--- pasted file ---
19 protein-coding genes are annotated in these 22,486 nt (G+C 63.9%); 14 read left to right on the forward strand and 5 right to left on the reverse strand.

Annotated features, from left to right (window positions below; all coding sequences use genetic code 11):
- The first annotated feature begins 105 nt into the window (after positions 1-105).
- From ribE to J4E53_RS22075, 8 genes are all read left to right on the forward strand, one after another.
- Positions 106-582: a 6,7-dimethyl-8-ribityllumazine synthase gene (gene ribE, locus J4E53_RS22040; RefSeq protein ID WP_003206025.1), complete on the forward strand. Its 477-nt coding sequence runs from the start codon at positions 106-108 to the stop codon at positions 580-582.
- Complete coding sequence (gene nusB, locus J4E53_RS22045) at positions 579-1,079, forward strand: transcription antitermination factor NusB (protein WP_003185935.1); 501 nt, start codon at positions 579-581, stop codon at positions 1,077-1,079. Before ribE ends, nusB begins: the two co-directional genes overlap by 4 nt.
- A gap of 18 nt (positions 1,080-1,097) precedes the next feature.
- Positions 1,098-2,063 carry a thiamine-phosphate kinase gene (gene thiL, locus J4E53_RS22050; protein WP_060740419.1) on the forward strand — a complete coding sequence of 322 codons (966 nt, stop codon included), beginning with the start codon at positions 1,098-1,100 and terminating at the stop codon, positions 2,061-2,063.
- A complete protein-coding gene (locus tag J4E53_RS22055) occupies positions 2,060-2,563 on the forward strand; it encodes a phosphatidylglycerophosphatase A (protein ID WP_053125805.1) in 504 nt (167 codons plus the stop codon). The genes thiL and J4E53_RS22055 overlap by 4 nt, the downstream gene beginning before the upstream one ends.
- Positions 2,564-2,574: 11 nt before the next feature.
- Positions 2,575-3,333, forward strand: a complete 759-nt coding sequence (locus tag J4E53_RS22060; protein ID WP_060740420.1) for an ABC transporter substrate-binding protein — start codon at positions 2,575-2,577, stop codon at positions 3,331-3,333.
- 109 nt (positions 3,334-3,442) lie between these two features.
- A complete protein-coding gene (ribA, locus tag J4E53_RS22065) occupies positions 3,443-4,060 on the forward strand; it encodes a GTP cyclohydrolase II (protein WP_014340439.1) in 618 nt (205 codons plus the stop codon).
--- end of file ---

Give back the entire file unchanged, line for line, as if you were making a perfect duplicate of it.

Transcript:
19 protein-coding genes are annotated in these 22,486 nt (G+C 63.9%); 14 read left to right on the forward strand and 5 right to left on the reverse strand.

Annotated features, from left to right (window positions below; all coding sequences use genetic code 11):
- The first annotated feature begins 105 nt into the window (after positions 1-105).
- From ribE to J4E53_RS22075, 8 genes are all read left to right on the forward strand, one after another.
- Positions 106-582: a 6,7-dimethyl-8-ribityllumazine synthase gene (gene ribE, locus J4E53_RS22040; RefSeq protein ID WP_003206025.1), complete on the forward strand. Its 477-nt coding sequence runs from the start codon at positions 106-108 to the stop codon at positions 580-582.
- Complete coding sequence (gene nusB, locus J4E53_RS22045) at positions 579-1,079, forward strand: transcription antitermination factor NusB (protein WP_003185935.1); 501 nt, start codon at positions 579-581, stop codon at positions 1,077-1,079. Before ribE ends, nusB begins: the two co-directional genes overlap by 4 nt.
- A gap of 18 nt (positions 1,080-1,097) precedes the next feature.
- Positions 1,098-2,063 carry a thiamine-phosphate kinase gene (gene thiL, locus J4E53_RS22050; protein WP_060740419.1) on the forward strand — a complete coding sequence of 322 codons (966 nt, stop codon included), beginning with the start codon at positions 1,098-1,100 and terminating at the stop codon, positions 2,061-2,063.
- A complete protein-coding gene (locus tag J4E53_RS22055) occupies positions 2,060-2,563 on the forward strand; it encodes a phosphatidylglycerophosphatase A (protein ID WP_053125805.1) in 504 nt (167 codons plus the stop codon). The genes thiL and J4E53_RS22055 overlap by 4 nt, the downstream gene beginning before the upstream one ends.
- Positions 2,564-2,574: 11 nt before the next feature.
- Positions 2,575-3,333, forward strand: a complete 759-nt coding sequence (locus tag J4E53_RS22060; protein ID WP_060740420.1) for an ABC transporter substrate-binding protein — start codon at positions 2,575-2,577, stop codon at positions 3,331-3,333.
- 109 nt (positions 3,334-3,442) lie between these two features.
- A complete protein-coding gene (ribA, locus tag J4E53_RS22065) occupies positions 3,443-4,060 on the forward strand; it encodes a GTP cyclohydrolase II (protein WP_014340439.1) in 618 nt (205 codons plus the stop codon).